There’s a ‘something for nothing’ culture in the Lords. It’s time for reform

Guest Author, the views expressed are those of the author and do not necessarily represent those of the Electoral Reform Society.

Posted on the 21st September 2017

Emma Levin reflects on our recent House of Lords research

While their role is supposedly to scrutinise government, it is the House of Lords that should be coming under increased scrutiny, following revelations today.

Just a month after over 30 million people voted for the MPs that would represent their views in Parliament for the next five years, a second ‘election’ was held that put the farcical nature of the House of Lords into context. In a hereditary Peer by-election in which only 27 votes were cast, Baron Vaux of Harrowden received the support of 16 of his fellow aristocrats and thereby won a seat at the centre of the British political system for the rest of his life.

But now we know that the rot goes much deeper than the farce of hereditary Peer by-elections. With the Lord Speaker’s Committee on the Size of the Upper House set to release their report on cutting down the Lords next month, the Electoral Reform Society has published extensive research on how peers have behaved in the 2016/17 session – and the findings are stark.

The analysis shows the consequences of a completely unaccountable second chamber –corroborating a claim made by Baroness D’Souza as part of the BBC’s recent ‘Meet the Lords’ series: “There are many, many, many [Peers] who contribute absolutely nothing but who claim the full allowance.”

Between April 2016 and March 2017, at a time of significant strain on public services and stagnating wages, the average Peer claimed over £22,000 tax-free in expenses: a rise of over 20% from the same period in 2014/15.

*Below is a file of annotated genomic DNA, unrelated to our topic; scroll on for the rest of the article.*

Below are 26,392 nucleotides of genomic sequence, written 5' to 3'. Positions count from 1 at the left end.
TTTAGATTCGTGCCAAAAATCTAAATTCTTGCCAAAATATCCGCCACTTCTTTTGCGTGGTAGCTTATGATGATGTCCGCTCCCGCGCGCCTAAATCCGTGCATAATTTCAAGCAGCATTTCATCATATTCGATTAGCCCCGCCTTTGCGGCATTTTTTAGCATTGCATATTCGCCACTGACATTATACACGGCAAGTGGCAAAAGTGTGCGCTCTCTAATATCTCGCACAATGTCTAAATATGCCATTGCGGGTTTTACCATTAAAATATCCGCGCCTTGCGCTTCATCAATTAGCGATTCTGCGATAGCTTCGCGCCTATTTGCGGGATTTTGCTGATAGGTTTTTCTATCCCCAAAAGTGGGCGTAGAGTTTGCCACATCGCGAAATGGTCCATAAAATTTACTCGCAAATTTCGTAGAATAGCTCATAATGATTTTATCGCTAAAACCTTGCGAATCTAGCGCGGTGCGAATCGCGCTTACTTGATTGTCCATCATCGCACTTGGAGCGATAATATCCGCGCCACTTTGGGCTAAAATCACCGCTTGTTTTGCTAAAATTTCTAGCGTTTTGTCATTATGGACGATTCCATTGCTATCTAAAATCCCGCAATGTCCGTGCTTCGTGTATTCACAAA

455 Peers in the 16/17 session claimed more in expenses than the median take home pay for full-time British workers – for what is essentially a part time job (the House sat for just 141 days in 2016/17).

This is a cost many would justify if these Peers were making a reasonable contribution to the business of Parliament. But here’s where the scandal becomes clear.

Of the peers eligible for the entirety of the 2016/17 session, 109 made no spoken contribution. Of these, 87 peers did not sit on any committees and 91 did not table any written questions in 2016/17.

When we look at these three primary scrutiny functions, there are 72 peers who have not spoken in the chamber, tabled a written question or served on a committee in the whole of 2016/17. This represents nearly one in ten peers.

Many of these Peers represent a continuation of the “something for nothing” culture many had hoped the justified anger over the 2009 expenses scandal and the reforms that followed would remove.

Although plans to reduce the size of the Lords are a small step in the right direction, ultimately it is the lack of accountability that enables Peers to take advantage of the system.

At a time of great historical importance for British politics, it is vital we have a second chamber up to the job. Tinkering around the edges is not enough. It is time for real reform.

Emma Levin is a research placement student from the University of Nottingham who worked this project

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